Spread of Covid-19 from shop worker led to 54 people becoming infected

Doctor fears close contacts will think Covid tracing are hoax calls linked to cyberattack

The spread of infection from a Covid-19 case in a shop worker in the midlands led to a further 54 people becoming infected, mostly due to a family gathering.

The Department of Public Health in HSE Midlands found in a new case study of linked cases that the social gathering attended by a person infected by the shop worker led to a further 43 Covid-19 cases.

The web of contagion from the initial “index case” in the shop, recorded in April and May, spread to 12 families, 15 households, a food takeaway, a secondary school and a creche.

Total doses distributed to Ireland Total doses administered in Ireland
12,143,670 10,222,511

Nine people were directly infected by a shop worker attending the extended family gathering.

One person who attended the party infected five co-workers in a food takeaway from where the virus spread to four other households and the creche, where four people were infected.


Three infected people in the creche spread the virus to six other people in their families.

The case study by public health doctors in the midlands shows how onward transmission can spread the virus into different settings from close contacts.

The transmission across the 55 cases involved the virus spreading through “seven generations” as it passed from person to person.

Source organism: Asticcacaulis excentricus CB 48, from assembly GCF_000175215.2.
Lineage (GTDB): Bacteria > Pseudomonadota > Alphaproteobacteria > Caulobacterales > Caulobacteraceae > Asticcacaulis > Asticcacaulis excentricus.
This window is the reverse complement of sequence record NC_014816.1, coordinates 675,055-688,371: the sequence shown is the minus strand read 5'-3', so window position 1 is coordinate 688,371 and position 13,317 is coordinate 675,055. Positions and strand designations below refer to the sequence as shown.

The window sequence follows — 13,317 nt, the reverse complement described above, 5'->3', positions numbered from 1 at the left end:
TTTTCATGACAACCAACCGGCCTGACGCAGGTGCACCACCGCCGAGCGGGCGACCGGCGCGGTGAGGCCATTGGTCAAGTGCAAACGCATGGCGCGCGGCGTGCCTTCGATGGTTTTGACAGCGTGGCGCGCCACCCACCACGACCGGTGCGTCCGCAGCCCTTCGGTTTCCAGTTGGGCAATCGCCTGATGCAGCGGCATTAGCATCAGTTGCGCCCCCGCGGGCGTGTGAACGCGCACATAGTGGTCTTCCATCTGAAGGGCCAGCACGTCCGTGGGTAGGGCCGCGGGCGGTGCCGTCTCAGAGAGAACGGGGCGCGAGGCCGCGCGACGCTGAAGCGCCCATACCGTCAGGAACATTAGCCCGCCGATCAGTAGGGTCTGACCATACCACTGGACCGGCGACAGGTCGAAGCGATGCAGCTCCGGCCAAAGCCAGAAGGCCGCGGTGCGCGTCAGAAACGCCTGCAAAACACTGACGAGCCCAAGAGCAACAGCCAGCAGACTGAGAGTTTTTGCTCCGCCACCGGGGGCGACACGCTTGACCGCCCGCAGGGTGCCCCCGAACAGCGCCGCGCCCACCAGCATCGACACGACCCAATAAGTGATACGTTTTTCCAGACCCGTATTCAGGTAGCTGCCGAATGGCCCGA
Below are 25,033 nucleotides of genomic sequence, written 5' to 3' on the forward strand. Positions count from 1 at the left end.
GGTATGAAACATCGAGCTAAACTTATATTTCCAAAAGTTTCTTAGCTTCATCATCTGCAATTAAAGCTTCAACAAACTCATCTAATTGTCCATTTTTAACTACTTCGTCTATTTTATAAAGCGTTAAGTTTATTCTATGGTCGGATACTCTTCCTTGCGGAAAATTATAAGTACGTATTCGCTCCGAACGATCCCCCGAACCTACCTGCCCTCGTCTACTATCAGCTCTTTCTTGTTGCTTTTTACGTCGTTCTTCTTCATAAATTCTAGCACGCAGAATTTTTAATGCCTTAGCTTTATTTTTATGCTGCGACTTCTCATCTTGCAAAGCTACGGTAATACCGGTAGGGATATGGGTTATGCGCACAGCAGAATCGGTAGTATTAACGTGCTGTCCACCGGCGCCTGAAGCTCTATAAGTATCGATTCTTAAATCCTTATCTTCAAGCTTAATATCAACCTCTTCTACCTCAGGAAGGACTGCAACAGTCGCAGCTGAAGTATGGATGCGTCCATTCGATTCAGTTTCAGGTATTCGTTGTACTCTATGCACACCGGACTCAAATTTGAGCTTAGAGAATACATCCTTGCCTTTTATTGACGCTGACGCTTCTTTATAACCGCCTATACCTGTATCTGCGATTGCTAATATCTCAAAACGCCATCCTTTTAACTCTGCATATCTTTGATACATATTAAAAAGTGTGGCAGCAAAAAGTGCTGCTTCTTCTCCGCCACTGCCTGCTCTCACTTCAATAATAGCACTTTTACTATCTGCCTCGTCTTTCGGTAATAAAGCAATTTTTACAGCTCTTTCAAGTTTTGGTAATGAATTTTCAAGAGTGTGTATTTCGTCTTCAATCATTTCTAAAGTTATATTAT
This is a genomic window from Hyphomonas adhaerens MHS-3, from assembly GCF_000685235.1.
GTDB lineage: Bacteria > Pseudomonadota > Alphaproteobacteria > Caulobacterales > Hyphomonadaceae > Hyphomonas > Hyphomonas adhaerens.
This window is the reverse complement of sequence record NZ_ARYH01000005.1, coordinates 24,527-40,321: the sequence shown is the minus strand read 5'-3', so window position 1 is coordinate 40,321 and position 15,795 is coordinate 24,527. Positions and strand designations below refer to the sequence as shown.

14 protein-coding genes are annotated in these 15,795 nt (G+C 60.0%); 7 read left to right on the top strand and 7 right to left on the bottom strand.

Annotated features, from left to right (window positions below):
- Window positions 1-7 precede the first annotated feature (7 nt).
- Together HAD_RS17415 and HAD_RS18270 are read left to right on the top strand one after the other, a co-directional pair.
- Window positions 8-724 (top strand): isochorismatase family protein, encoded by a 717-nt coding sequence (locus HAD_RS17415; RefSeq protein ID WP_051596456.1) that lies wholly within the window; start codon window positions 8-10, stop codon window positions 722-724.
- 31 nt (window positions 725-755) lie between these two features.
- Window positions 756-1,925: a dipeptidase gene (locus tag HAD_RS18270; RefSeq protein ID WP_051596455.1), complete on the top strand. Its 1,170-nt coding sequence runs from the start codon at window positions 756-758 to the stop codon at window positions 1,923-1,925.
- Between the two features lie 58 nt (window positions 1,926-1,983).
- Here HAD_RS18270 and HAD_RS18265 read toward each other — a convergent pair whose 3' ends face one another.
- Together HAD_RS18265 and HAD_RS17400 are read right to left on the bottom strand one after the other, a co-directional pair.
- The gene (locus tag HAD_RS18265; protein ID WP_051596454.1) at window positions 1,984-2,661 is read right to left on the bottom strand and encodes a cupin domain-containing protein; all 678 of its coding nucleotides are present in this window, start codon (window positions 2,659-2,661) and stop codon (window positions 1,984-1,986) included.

"This is a possible picture that could be reproduced at any time again in the coming weeks," said Dr Una Fallon, director of public health in HSE Midlands.

She warned that increased mixing as further restrictions are lifted could lead to similar spreads of transmission and that unvaccinated young people could still be hospitalised if infected.

“We do worry that a level of complacency has set in because things have opened up that people think it is all over. It is not over. We are not stood down from investigating,” she said.

She said public health doctors have been encountering difficulties advising close contacts of cases because people thought they were hoax calls connected to the cyberattack on the HSE.

“That has been an issue,” she said. “I think with the cyberattack people may fear that we are a hoax. We are not a hoax. We will ring you and we will do our best to prove who we are.”

Extra caution

Dr Fallon said non-essential businesses reopening for the first time this year should prepare for a phone call from public health and to share lists of close contacts, if they have a case and that any close contacts or infected people should expect to have to isolate at home for 14 days.

She urged young people and their families not to attend graduation or end-of-academic year parties or stand in collective school photographs or to participate in study groups.

Leaving Cert students, along with family and friends, should show extra caution as the time was approaching where they could be prevented from sitting their exams from June 9th if they are named as a close contact of a case testing positive for the first time in a day 10 test, she said.

“The group that needs protection are Leaving Cert students who want to sit exams,” she said.